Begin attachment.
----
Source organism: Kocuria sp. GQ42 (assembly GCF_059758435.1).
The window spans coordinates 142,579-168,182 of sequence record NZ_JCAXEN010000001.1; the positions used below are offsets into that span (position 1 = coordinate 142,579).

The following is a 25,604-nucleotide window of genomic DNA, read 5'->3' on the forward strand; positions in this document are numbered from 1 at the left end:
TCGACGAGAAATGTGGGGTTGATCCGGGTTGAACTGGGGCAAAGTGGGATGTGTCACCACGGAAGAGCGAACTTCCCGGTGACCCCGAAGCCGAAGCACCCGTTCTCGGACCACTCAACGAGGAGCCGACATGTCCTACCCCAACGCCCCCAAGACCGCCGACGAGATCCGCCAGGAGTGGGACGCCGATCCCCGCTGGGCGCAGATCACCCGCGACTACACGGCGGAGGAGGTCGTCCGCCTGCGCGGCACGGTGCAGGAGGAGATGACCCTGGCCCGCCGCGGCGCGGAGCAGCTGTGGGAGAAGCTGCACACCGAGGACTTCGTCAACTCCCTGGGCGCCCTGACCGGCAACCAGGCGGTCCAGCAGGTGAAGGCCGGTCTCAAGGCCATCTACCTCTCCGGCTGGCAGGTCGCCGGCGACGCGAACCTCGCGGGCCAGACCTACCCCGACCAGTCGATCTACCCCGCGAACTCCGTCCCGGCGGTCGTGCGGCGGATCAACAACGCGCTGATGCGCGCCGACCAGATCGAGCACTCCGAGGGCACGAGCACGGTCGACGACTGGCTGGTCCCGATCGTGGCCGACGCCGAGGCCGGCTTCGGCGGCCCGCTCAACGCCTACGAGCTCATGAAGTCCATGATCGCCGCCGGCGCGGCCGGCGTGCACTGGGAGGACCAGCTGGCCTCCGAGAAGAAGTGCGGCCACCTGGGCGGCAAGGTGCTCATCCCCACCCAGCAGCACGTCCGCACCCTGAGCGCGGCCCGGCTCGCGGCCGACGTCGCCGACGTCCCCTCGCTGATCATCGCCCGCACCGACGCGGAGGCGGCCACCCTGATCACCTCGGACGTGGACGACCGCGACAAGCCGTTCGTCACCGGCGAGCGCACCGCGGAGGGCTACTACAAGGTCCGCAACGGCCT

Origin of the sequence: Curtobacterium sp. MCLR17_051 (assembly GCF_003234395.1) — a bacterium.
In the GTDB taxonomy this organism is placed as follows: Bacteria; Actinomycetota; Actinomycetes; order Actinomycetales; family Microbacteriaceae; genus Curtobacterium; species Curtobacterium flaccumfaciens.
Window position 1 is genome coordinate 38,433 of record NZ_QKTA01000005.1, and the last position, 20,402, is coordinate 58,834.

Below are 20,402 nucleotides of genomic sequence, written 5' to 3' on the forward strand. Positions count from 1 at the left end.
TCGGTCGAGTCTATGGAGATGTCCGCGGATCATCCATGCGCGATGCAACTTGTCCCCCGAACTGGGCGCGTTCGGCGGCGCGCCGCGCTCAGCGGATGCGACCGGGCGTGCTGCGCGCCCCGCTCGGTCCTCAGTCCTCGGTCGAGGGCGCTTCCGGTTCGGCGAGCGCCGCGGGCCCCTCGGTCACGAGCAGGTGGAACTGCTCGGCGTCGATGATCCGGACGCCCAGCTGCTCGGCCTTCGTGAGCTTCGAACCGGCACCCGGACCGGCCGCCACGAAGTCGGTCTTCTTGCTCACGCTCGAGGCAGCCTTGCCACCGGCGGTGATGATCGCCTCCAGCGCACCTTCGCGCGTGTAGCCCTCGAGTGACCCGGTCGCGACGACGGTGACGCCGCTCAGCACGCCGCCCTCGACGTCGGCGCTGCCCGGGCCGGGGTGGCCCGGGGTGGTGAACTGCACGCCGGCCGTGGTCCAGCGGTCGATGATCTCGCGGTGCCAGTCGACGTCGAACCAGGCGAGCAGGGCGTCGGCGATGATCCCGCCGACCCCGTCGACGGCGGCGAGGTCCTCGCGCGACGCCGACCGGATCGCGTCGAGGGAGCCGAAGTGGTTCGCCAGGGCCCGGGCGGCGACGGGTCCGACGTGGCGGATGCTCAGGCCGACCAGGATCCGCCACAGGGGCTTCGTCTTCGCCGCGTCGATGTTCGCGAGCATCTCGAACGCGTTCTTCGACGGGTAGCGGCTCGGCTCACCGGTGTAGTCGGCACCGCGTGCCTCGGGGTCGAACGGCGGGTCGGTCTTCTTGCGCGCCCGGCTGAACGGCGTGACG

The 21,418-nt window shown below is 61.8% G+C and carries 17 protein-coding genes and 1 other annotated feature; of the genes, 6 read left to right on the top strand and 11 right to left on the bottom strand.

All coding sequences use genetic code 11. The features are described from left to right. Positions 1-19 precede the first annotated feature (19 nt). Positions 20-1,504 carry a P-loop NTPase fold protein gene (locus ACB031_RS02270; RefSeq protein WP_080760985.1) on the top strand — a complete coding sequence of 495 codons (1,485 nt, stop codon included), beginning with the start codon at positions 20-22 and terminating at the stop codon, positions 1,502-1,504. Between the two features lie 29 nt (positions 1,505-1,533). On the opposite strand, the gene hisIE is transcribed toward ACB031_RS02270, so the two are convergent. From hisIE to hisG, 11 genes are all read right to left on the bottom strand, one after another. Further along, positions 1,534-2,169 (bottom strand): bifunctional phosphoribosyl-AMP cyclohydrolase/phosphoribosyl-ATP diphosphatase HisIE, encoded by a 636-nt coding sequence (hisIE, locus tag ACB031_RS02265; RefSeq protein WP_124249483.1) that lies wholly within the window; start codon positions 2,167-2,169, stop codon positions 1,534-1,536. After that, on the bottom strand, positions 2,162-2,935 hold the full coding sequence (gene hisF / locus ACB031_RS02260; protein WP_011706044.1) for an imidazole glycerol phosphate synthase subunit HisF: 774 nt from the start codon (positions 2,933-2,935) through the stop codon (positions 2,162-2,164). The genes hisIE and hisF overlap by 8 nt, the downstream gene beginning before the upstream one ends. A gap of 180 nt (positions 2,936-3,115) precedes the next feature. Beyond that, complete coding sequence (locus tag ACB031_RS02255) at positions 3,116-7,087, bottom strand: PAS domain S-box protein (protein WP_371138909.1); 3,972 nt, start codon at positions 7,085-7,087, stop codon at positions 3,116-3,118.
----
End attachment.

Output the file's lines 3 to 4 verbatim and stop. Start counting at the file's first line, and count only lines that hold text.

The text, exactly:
The following is a 25,604-nucleotide window of genomic DNA, read 5'->3' on the forward strand; positions in this document are numbered from 1 at the left end:
TCGACGAGAAATGTGGGGTTGATCCGGGTTGAACTGGGGCAAAGTGGGATGTGTCACCACGGAAGAGCGAACTTCCCGGTGACCCCGAAGCCGAAGCACCCGTTCTCGGACCACTCAACGAGGAGCCGACATGTCCTACCCCAACGCCCCCAAGACCGCCGACGAGATCCGCCAGGAGTGGGACGCCGATCCCCGCTGGGCGCAGATCACCCGCGACTACACGGCGGAGGAGGTCGTCCGCCTGCGCGGCACGGTGCAGGAGGAGATGACCCTGGCCCGCCGCGGCGCGGAGCAGCTGTGGGAGAAGCTGCACACCGAGGACTTCGTCAACTCCCTGGGCGCCCTGACCGGCAACCAGGCGGTCCAGCAGGTGAAGGCCGGTCTCAAGGCCATCTACCTCTCCGGCTGGCAGGTCGCCGGCGACGCGAACCTCGCGGGCCAGACCTACCCCGACCAGTCGATCTACCCCGCGAACTCCGTCCCGGCGGTCGTGCGGCGGATCAACAACGCGCTGATGCGCGCCGACCAGATCGAGCACTCCGAGGGCACGAGCACGGTCGACGACTGGCTGGTCCCGATCGTGGCCGACGCCGAGGCCGGCTTCGGCGGCCCGCTCAACGCCTACGAGCTCATGAAGTCCATGATCGCCGCCGGCGCGGCCGGCGTGCACTGGGAGGACCAGCTGGCCTCCGAGAAGAAGTGCGGCCACCTGGGCGGCAAGGTGCTCATCCCCACCCAGCAGCACGTCCGCACCCTGAGCGCGGCCCGGCTCGCGGCCGACGTCGCCGACGTCCCCTCGCTGATCATCGCCCGCACCGACGCGGAGGCGGCCACCCTGATCACCTCGGACGTGGACGACCGCGACAAGCCGTTCGTCACCGGCGAGCGCACCGCGGAGGGCTACTACAAGGTCCGCAACGGCCT